In the early 1980’s, vaccine approaches relied on using tick body parts to warn the host’s immune system about the danger of an invading tick. Then, newer tick research resulted in the development of the first anti-tick vaccine to reach the market (TickGARD). This vaccine used a gut protein (named Bm86) from a type of cattle tick to help the host’s immune system recognize the threat . Interestingly, this vaccine can also protect against some other tick species. However, the vaccine did not work consistently in all countries and regions of the world, possibly due to local environmental conditions such as heat and humidity. This inconsistency reinforces the need to develop new, more effective vaccines against ticks . Vaccines against ticks are still being studied by scientists, and developing effective vaccines against ticks is a time-consuming and costly process.
Integrated pest management (IPM) combines several tick control methods, including biological and chemical approaches, to control tick populations. The goal is to reduce chemical treatments and the environmental impacts generated by the excessive use of chemicals, while preventing ticks from becoming more resistant. This approach also balances pest control and ecosystem health, taking into account climate change that could alter where ticks can live, which will generate greater awareness in preserving the environment and human health.
Research is needed to identify new chemical compounds and also to develop new vaccines that make it possible to control different tick species at the same time, and that can also be used in different regions of the world.
Ectoparasite: ↑ Organisms that live outside their host’s body.
Host: ↑ An organism that provides shelter and nutrition to a parasite.
Pathogens: ↑ Germs that cause disease, such as viruses, bacteria, and other small organisms.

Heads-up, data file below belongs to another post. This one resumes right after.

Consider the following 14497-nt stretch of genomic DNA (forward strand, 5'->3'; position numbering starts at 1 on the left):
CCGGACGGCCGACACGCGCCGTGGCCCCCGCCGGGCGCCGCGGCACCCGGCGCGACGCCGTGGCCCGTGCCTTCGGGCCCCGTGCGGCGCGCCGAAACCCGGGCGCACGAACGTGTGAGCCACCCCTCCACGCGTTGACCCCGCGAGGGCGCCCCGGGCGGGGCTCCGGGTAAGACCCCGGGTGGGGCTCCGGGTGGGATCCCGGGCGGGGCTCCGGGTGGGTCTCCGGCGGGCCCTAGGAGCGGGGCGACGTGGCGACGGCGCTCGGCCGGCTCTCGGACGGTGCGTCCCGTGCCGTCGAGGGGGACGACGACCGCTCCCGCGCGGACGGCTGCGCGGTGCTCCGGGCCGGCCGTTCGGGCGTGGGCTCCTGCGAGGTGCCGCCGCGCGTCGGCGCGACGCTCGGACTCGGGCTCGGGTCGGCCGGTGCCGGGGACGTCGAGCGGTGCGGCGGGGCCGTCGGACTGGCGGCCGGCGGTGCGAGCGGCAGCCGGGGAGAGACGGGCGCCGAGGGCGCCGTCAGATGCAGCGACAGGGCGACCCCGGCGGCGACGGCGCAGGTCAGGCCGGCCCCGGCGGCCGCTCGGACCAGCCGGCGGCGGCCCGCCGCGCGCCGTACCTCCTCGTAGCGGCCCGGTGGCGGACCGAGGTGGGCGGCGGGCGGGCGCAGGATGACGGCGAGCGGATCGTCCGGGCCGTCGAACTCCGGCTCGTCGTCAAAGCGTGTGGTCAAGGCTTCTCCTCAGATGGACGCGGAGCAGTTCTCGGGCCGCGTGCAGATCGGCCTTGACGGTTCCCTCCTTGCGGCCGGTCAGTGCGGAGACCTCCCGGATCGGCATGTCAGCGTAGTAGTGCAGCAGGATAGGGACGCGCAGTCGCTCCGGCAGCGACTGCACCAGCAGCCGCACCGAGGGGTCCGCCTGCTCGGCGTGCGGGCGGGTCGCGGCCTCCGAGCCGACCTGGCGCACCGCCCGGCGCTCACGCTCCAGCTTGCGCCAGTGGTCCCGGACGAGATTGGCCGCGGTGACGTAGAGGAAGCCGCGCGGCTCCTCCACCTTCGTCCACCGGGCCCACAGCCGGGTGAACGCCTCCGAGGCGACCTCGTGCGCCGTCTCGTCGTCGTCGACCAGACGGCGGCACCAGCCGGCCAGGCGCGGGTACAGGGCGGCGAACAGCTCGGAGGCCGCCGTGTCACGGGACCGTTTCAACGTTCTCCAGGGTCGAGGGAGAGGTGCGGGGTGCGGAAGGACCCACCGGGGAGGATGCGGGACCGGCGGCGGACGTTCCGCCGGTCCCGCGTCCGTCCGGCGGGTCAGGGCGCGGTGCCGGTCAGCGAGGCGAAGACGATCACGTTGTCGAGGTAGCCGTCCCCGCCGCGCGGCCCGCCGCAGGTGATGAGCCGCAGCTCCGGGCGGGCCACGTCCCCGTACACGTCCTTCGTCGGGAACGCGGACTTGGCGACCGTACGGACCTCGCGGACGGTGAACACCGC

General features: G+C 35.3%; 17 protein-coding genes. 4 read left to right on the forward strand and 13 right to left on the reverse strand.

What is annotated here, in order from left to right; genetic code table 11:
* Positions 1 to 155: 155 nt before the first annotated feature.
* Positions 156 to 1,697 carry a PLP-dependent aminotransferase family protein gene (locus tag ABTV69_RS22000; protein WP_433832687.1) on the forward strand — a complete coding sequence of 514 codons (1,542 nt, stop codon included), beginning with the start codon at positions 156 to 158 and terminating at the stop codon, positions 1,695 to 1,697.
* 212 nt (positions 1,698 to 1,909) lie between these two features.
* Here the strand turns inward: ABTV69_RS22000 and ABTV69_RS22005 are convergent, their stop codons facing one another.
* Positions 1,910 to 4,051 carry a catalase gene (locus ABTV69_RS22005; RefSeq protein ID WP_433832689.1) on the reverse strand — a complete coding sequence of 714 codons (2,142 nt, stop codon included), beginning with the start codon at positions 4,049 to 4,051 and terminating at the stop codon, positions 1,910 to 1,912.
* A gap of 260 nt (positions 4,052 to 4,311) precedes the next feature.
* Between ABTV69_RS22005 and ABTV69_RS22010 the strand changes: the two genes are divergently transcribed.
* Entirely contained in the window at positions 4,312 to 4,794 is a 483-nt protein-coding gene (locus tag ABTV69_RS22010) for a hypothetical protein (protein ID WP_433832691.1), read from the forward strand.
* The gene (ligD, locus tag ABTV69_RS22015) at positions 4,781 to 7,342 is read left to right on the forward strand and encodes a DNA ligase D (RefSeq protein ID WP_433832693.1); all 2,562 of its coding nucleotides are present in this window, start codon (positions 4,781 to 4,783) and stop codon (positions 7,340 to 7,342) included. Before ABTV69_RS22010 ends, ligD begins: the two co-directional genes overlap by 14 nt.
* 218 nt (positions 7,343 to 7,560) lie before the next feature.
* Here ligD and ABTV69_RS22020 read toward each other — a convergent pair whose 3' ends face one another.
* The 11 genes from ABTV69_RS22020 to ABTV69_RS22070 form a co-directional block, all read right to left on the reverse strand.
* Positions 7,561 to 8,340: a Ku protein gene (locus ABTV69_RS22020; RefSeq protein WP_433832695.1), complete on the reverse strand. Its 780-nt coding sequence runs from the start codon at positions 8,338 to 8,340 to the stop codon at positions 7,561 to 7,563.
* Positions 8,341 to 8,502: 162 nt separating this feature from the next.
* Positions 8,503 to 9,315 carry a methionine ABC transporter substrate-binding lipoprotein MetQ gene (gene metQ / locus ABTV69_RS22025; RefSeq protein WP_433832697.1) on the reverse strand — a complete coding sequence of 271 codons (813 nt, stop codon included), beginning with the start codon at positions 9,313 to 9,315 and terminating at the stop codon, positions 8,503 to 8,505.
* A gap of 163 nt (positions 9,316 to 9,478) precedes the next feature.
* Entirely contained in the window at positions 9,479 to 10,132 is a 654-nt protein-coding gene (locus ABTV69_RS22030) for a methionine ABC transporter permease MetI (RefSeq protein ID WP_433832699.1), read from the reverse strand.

Dorsal Shield: ↑ A protective anatomical structure located on the upper surface or back of an organism, often found in mites and ticks.
Resistance: ↑ Ability of an organism to tolerate a control strategy, resulting in new generations of the organism that are not susceptible to the control strategy.
Immune System: ↑ Biological defense mechanism with cells, tissues, molecules that works collaboratively to defend the body against pathogens.
Conflict of Interest
The authors declare that the research was conducted in the absence of any commercial or financial relationships that could be construed as a potential conflict of interest.
The authors would like to thank Ken Pekoc (NIAID Communications Office/RML) and Maria Antônia Lanzarini Tirloni for critical reading of the manuscript. This work was partially supported by the Intramural Research Program of the National Institute of Allergy and Infectious Diseases (USA), Conselho Nacional de Desenvolvimento Científico e Tecnológico, Coordenação de Aperfeiçoamento de Pessoal de Nível Superior (CAPES), Fundação de Amparo à Pesquisa do Estado do Rio Grande do Sul and Fundação de Amparo à Pesquisa do Estado do Rio de Janeiro (Brazil). Figures 1, 3 were generated using BioRender software (https://Biorender.com/) and Figure 2 was generated using Smart Servier Medical Ar: (http://smart.servier.com/).
 ↑ Guglielmone, A. A., Robbins, R. G., Apanaskevich, D. A., Petney, T. N., Estrada-Penã, A., and Horak, I. G. 2014. Type Depository Acronyms, the Hard Ticks of the World (Acari: Ixodida: Ixodidae). Dordrecht: Springer Science & Business Media Press.
 ↑ Sonenshine, D. E., and Roe, R. M. 2013. Biology of Ticks. 2nd ed. 1. Oxford: Oxford University Press.
 ↑ Obaid, M. K., Islam, N., Alouffi, A., Khan, A. Z., da Silva Vaz, I. Jr., Tanaka, T., and Ali, A. 2022. Acaricides resistance in ticks: selection, diagnosis, mechanisms, and mitigation. Front. Cell. Infect. Microbiol. 12:941831. doi: 10.3389/fcimb.2022.941831
 ↑ Rodríguez-Mallon, A. 2023. The Bm86 discovery: a revolution in the development of anti-tick vaccines. Pathogens 12:231. doi: 10.3390/pathogens12020231
 ↑ Abbas, M. N., Jmel, M. A., Mekki, I., Dijkgraaf, I., and Kotsyfakis, M. 2023. Recent advances in tick antigen discovery and anti-tick vaccine development. Int. J. Mol. Sci. 24:4969. doi: 10.3390/ijms24054969